[image credit: City Lab]
Home ownership is impossible for many people
In most cities, the average home price is well above what most people can afford. A poor credit history, student loans, or simply a lack of earning power, will disqualify most loan applicants.
Solution: Nonprofit assists homebuyer with purchase, and shares equity in return
Champlain Housing Trust offers a down payment for a home, paid for with government funds. Then CHT screens potential buyers, who are members of the trust, based on their assets and income. (To qualify, a family of four must earn $80,200 or less in gross annual income, they must not own another home, and they must not have significant assets outside of savings for retirement.)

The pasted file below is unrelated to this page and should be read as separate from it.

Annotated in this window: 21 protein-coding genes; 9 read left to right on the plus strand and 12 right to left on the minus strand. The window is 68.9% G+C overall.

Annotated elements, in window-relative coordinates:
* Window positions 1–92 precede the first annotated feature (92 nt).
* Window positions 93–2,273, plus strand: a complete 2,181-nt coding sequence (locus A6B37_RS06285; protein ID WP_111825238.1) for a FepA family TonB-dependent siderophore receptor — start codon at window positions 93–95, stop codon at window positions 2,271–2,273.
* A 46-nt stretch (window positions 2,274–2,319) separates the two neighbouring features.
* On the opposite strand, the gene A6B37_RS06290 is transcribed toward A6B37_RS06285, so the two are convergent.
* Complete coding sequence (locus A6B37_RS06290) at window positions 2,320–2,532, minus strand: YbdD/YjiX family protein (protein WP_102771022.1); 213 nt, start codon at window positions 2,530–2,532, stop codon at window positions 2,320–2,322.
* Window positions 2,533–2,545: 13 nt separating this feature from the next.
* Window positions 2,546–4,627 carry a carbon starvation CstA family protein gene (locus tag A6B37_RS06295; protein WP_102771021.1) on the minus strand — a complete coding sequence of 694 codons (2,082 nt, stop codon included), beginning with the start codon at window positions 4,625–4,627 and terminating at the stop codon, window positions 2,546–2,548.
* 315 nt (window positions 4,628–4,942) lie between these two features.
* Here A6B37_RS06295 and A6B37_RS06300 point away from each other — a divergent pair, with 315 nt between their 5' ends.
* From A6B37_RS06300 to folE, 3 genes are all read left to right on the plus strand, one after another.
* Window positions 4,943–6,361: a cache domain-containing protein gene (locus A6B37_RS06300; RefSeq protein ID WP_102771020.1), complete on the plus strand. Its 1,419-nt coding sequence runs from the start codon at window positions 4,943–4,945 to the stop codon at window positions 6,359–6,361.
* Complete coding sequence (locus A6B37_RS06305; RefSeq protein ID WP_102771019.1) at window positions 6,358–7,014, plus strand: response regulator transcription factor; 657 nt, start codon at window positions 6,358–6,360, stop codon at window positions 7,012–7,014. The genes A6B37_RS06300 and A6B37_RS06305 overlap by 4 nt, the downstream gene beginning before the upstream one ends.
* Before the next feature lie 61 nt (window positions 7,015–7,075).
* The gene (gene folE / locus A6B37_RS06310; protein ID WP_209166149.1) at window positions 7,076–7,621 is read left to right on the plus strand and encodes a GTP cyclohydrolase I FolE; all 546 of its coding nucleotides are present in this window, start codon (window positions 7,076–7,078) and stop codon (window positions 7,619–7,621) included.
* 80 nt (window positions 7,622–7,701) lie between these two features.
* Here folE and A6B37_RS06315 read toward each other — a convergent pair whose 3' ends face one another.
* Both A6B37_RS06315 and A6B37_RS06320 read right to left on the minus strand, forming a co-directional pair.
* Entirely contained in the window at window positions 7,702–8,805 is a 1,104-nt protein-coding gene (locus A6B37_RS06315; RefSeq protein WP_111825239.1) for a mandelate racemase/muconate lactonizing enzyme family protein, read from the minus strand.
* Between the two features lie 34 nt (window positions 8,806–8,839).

The homeowner then gets a mortgage from a bank and pays the principal each month. Usually, the homeowner also pays for the closings costs and any upkeep and maintenance. When the homeowner decides to sell the property, he first must offer it back to the housing trust. Both the homeowner and housing trust share in the home's appreciation. (That's why it's called "shared equity"—25 percent of the appreciation goes to the homeowner and 75 percent to CHT). The homeowner also recoups all of the equity that he built up each month through making principal payments, as well as any money he has spent on capital improvements (a figure determined by an independent appraiser).
Housing experts like this shared-equity model, also known in housing circles as community land trusts, because "the potential is that, if it's done well, it occupies the middle rung between renting and owning," says Brett Theodos, a senior research associate at the Urban Institute, a nonpartisan think tank in Washington. "This is a market hit solution."